One hundred and fifty years ago, military units were organizing more frequently throughout the state. Among those that would be heading off to Virginia soon were the men that would fill the ranks of the infamous 3rd Arkansas Regiment. This new unit consisted of men from South Arkansas and they were the first Arkansas regiment to have enrolled in Confederate service for the duration of the War; the 1st and 2nd Arkansas Infantry Regiments had enlisted for only twelve month’s service initially. The men of the 3rd Arkansas would become among the hardest and most recognized fighters from Arkansas throughout the War.
This week in 1861, a company of soldiers in the 3rd Arkansas Regiment was presented silk Confederate flag. Company K, also known as the Ashley Volunteers, were organized at Hamburg, Arkansas, and in a flag presentation to the newly organized company in June, 1861, a pertinent question was posed: “What has induced you to exchange the consecrated fireside, around which the brightest associations cluster—for the field of battle, where you will encounter so many hardships, and perchance, yield your lives in the struggle? Duty calls, freedom leads the way, and patriotism, that same great passion which fired the bosom of your ancient prototypes lures you on!”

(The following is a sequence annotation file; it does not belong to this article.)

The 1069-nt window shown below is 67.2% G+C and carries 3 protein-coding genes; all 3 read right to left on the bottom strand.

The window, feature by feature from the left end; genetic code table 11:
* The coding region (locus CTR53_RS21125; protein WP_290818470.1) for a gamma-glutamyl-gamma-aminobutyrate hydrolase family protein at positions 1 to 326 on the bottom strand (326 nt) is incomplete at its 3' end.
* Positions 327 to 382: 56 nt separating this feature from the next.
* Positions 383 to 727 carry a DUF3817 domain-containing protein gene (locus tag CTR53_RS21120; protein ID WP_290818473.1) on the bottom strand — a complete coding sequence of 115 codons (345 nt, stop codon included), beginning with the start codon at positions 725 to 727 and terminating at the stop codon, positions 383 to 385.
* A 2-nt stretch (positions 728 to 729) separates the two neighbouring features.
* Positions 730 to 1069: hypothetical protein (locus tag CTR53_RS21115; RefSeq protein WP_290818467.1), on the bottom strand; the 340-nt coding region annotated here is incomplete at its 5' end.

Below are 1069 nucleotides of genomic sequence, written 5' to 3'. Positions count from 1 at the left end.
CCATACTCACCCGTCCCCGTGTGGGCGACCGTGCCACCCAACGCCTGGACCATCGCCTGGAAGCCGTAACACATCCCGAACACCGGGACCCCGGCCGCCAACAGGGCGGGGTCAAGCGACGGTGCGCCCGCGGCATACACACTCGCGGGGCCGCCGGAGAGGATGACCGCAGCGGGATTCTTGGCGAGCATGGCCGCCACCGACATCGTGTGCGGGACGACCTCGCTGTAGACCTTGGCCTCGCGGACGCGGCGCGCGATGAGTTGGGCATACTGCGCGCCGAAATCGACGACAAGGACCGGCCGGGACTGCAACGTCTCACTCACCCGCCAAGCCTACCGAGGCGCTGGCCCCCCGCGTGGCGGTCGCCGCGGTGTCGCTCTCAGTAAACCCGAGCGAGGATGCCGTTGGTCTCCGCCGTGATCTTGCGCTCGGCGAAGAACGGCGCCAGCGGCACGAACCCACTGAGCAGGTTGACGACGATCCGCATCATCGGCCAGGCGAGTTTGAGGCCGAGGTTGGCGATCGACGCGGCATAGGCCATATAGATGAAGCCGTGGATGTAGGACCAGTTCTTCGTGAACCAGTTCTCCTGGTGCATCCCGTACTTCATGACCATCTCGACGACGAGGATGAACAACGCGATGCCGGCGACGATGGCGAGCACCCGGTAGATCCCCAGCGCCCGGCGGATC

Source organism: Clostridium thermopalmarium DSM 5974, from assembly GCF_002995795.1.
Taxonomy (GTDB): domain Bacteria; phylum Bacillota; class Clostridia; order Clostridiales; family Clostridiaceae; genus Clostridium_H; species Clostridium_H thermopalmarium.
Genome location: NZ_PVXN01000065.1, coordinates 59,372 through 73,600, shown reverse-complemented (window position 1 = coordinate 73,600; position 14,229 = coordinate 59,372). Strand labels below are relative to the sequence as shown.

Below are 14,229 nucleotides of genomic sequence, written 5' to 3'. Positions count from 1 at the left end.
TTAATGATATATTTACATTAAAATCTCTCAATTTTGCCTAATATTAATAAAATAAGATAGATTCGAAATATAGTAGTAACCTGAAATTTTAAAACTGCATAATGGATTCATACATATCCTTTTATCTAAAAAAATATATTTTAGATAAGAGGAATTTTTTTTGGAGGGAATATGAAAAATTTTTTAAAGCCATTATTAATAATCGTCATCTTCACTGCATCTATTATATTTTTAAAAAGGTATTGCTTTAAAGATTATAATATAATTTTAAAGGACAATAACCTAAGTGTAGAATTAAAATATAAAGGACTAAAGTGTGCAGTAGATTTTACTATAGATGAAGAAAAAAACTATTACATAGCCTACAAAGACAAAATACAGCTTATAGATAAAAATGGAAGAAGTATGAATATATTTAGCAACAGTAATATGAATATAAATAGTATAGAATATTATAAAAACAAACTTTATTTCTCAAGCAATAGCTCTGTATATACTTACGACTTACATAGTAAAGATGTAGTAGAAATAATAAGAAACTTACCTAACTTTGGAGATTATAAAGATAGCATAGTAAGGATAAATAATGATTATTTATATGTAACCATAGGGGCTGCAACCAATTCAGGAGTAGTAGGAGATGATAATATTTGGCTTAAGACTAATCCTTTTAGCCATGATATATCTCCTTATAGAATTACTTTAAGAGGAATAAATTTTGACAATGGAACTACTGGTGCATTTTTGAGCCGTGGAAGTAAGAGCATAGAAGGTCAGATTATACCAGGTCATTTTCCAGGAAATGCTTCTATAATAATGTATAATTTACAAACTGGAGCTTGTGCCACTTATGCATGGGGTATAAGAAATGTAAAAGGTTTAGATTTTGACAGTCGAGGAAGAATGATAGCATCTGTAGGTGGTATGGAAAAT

In many cases, Arkansawyers in 1861 had not ventured far from their homesteads; unlike today, the infrastructure and technology would not allow ease of travel to far off places. For many of the men being organized into military service, reality was starting to play a vital role in the mindset of Arkansawyers, as her sons made preparations for a long and difficult journey for the duration of a War that had not really gotten underway quite yet. How long would the War last? When would these boys return home to their loved ones?
This regiment would eventually find themselves in some of the most hotly-contested battles in the entire Civil War, including the sunken road at Sharpsburg, the Devil’s Den at Gettysburg, and many others under the command of General Robert E. Lee. The 3rd Arkansas Infantry Regiment sustained some of the highest casualty rates, as only about twenty-five per cent of Company A survived through Lee’s surrender at Appomattox on April 9, 1865.